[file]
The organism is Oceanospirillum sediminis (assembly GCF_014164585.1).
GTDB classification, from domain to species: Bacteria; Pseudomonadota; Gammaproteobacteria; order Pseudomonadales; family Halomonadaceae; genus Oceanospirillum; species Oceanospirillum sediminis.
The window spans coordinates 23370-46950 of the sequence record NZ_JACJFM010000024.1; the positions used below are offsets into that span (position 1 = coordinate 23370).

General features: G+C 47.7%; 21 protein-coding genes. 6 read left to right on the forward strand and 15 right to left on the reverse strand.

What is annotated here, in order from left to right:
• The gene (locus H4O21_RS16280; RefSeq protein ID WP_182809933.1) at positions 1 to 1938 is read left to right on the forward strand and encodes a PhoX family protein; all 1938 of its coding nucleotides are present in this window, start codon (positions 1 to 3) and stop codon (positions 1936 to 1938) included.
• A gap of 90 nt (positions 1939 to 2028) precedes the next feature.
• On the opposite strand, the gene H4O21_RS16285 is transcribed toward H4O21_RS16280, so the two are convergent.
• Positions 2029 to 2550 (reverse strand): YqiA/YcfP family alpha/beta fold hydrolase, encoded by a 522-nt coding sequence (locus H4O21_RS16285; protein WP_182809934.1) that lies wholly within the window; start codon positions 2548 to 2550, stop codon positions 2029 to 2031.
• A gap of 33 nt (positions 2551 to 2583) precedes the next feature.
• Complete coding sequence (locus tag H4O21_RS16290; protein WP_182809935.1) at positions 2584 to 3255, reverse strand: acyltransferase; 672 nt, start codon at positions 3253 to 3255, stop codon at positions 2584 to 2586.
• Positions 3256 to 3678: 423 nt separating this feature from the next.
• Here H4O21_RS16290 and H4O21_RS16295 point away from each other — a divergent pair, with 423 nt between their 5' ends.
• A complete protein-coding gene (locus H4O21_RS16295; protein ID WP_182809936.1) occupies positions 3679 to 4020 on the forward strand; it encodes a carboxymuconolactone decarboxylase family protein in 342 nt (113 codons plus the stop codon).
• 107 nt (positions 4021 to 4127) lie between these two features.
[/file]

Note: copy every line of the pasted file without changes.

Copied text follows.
The organism is Oceanospirillum sediminis (assembly GCF_014164585.1).
GTDB classification, from domain to species: Bacteria; Pseudomonadota; Gammaproteobacteria; order Pseudomonadales; family Halomonadaceae; genus Oceanospirillum; species Oceanospirillum sediminis.
The window spans coordinates 23370-46950 of the sequence record NZ_JACJFM010000024.1; the positions used below are offsets into that span (position 1 = coordinate 23370).

General features: G+C 47.7%; 21 protein-coding genes. 6 read left to right on the forward strand and 15 right to left on the reverse strand.

What is annotated here, in order from left to right:
• The gene (locus H4O21_RS16280; RefSeq protein ID WP_182809933.1) at positions 1 to 1938 is read left to right on the forward strand and encodes a PhoX family protein; all 1938 of its coding nucleotides are present in this window, start codon (positions 1 to 3) and stop codon (positions 1936 to 1938) included.
• A gap of 90 nt (positions 1939 to 2028) precedes the next feature.
• On the opposite strand, the gene H4O21_RS16285 is transcribed toward H4O21_RS16280, so the two are convergent.
• Positions 2029 to 2550 (reverse strand): YqiA/YcfP family alpha/beta fold hydrolase, encoded by a 522-nt coding sequence (locus H4O21_RS16285; protein WP_182809934.1) that lies wholly within the window; start codon positions 2548 to 2550, stop codon positions 2029 to 2031.
• A gap of 33 nt (positions 2551 to 2583) precedes the next feature.
• Complete coding sequence (locus tag H4O21_RS16290; protein WP_182809935.1) at positions 2584 to 3255, reverse strand: acyltransferase; 672 nt, start codon at positions 3253 to 3255, stop codon at positions 2584 to 2586.
• Positions 3256 to 3678: 423 nt separating this feature from the next.
• Here H4O21_RS16290 and H4O21_RS16295 point away from each other — a divergent pair, with 423 nt between their 5' ends.
• A complete protein-coding gene (locus H4O21_RS16295; protein ID WP_182809936.1) occupies positions 3679 to 4020 on the forward strand; it encodes a carboxymuconolactone decarboxylase family protein in 342 nt (113 codons plus the stop codon).
• 107 nt (positions 4021 to 4127) lie between these two features.